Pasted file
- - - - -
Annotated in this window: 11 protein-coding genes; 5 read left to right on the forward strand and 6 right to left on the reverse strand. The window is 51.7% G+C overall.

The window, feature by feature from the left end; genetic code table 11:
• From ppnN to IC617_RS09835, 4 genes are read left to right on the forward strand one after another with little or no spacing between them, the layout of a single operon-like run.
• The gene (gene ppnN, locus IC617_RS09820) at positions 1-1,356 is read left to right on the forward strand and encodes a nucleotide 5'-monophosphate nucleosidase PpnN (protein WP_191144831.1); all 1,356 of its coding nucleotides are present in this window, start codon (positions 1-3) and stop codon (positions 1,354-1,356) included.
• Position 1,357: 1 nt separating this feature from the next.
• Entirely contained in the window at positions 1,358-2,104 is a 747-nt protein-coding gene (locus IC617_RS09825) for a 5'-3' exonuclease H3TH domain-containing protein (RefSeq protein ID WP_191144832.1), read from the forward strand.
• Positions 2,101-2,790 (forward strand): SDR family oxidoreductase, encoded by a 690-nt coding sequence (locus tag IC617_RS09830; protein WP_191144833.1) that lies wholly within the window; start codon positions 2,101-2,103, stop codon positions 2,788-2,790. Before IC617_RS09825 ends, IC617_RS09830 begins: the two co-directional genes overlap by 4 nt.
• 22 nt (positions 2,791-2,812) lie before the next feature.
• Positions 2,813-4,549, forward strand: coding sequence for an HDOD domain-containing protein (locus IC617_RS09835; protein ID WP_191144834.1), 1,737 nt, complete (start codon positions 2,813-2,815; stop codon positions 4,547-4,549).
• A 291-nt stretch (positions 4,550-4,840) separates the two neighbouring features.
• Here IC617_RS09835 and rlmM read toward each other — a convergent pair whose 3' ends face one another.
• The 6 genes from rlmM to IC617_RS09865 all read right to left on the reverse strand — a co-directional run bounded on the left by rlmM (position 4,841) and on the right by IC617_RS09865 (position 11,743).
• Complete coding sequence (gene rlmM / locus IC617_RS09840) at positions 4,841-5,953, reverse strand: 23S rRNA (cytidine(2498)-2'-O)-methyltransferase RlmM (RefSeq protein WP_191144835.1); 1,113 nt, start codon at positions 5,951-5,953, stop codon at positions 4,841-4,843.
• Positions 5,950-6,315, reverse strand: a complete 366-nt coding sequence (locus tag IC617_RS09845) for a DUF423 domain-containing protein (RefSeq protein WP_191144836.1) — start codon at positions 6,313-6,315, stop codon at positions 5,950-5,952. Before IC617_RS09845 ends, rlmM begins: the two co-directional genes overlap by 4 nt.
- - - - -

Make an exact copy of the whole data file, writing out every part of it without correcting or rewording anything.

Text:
Annotated in this window: 11 protein-coding genes; 5 read left to right on the forward strand and 6 right to left on the reverse strand. The window is 51.7% G+C overall.

The window, feature by feature from the left end; genetic code table 11:
• From ppnN to IC617_RS09835, 4 genes are read left to right on the forward strand one after another with little or no spacing between them, the layout of a single operon-like run.
• The gene (gene ppnN, locus IC617_RS09820) at positions 1-1,356 is read left to right on the forward strand and encodes a nucleotide 5'-monophosphate nucleosidase PpnN (protein WP_191144831.1); all 1,356 of its coding nucleotides are present in this window, start codon (positions 1-3) and stop codon (positions 1,354-1,356) included.
• Position 1,357: 1 nt separating this feature from the next.
• Entirely contained in the window at positions 1,358-2,104 is a 747-nt protein-coding gene (locus IC617_RS09825) for a 5'-3' exonuclease H3TH domain-containing protein (RefSeq protein ID WP_191144832.1), read from the forward strand.
• Positions 2,101-2,790 (forward strand): SDR family oxidoreductase, encoded by a 690-nt coding sequence (locus tag IC617_RS09830; protein WP_191144833.1) that lies wholly within the window; start codon positions 2,101-2,103, stop codon positions 2,788-2,790. Before IC617_RS09825 ends, IC617_RS09830 begins: the two co-directional genes overlap by 4 nt.
• 22 nt (positions 2,791-2,812) lie before the next feature.
• Positions 2,813-4,549, forward strand: coding sequence for an HDOD domain-containing protein (locus IC617_RS09835; protein ID WP_191144834.1), 1,737 nt, complete (start codon positions 2,813-2,815; stop codon positions 4,547-4,549).
• A 291-nt stretch (positions 4,550-4,840) separates the two neighbouring features.
• Here IC617_RS09835 and rlmM read toward each other — a convergent pair whose 3' ends face one another.
• The 6 genes from rlmM to IC617_RS09865 all read right to left on the reverse strand — a co-directional run bounded on the left by rlmM (position 4,841) and on the right by IC617_RS09865 (position 11,743).
• Complete coding sequence (gene rlmM / locus IC617_RS09840) at positions 4,841-5,953, reverse strand: 23S rRNA (cytidine(2498)-2'-O)-methyltransferase RlmM (RefSeq protein WP_191144835.1); 1,113 nt, start codon at positions 5,951-5,953, stop codon at positions 4,841-4,843.
• Positions 5,950-6,315, reverse strand: a complete 366-nt coding sequence (locus tag IC617_RS09845) for a DUF423 domain-containing protein (RefSeq protein WP_191144836.1) — start codon at positions 6,313-6,315, stop codon at positions 5,950-5,952. Before IC617_RS09845 ends, rlmM begins: the two co-directional genes overlap by 4 nt.